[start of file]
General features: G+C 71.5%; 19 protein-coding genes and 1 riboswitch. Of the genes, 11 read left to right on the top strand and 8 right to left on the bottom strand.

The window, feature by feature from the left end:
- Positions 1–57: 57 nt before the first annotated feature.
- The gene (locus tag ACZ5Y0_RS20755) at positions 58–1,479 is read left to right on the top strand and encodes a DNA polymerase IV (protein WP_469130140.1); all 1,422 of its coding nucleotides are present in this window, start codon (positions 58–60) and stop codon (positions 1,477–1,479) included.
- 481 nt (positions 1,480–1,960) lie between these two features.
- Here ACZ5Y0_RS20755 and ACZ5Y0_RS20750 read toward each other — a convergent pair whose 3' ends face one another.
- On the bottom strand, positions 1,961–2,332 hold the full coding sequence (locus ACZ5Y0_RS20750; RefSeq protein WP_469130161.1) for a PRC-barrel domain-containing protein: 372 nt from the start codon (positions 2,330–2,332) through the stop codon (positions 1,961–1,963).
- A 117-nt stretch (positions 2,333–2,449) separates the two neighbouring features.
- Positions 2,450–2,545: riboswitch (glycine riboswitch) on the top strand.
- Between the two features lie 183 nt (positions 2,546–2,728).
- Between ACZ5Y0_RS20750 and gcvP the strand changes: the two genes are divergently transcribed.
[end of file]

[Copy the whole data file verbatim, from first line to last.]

General features: G+C 71.5%; 19 protein-coding genes and 1 riboswitch. Of the genes, 11 read left to right on the top strand and 8 right to left on the bottom strand.

The window, feature by feature from the left end:
- Positions 1–57: 57 nt before the first annotated feature.
- The gene (locus tag ACZ5Y0_RS20755) at positions 58–1,479 is read left to right on the top strand and encodes a DNA polymerase IV (protein WP_469130140.1); all 1,422 of its coding nucleotides are present in this window, start codon (positions 58–60) and stop codon (positions 1,477–1,479) included.
- 481 nt (positions 1,480–1,960) lie between these two features.
- Here ACZ5Y0_RS20755 and ACZ5Y0_RS20750 read toward each other — a convergent pair whose 3' ends face one another.
- On the bottom strand, positions 1,961–2,332 hold the full coding sequence (locus ACZ5Y0_RS20750; RefSeq protein WP_469130161.1) for a PRC-barrel domain-containing protein: 372 nt from the start codon (positions 2,330–2,332) through the stop codon (positions 1,961–1,963).
- A 117-nt stretch (positions 2,333–2,449) separates the two neighbouring features.
- Positions 2,450–2,545: riboswitch (glycine riboswitch) on the top strand.
- Between the two features lie 183 nt (positions 2,546–2,728).
- Between ACZ5Y0_RS20750 and gcvP the strand changes: the two genes are divergently transcribed.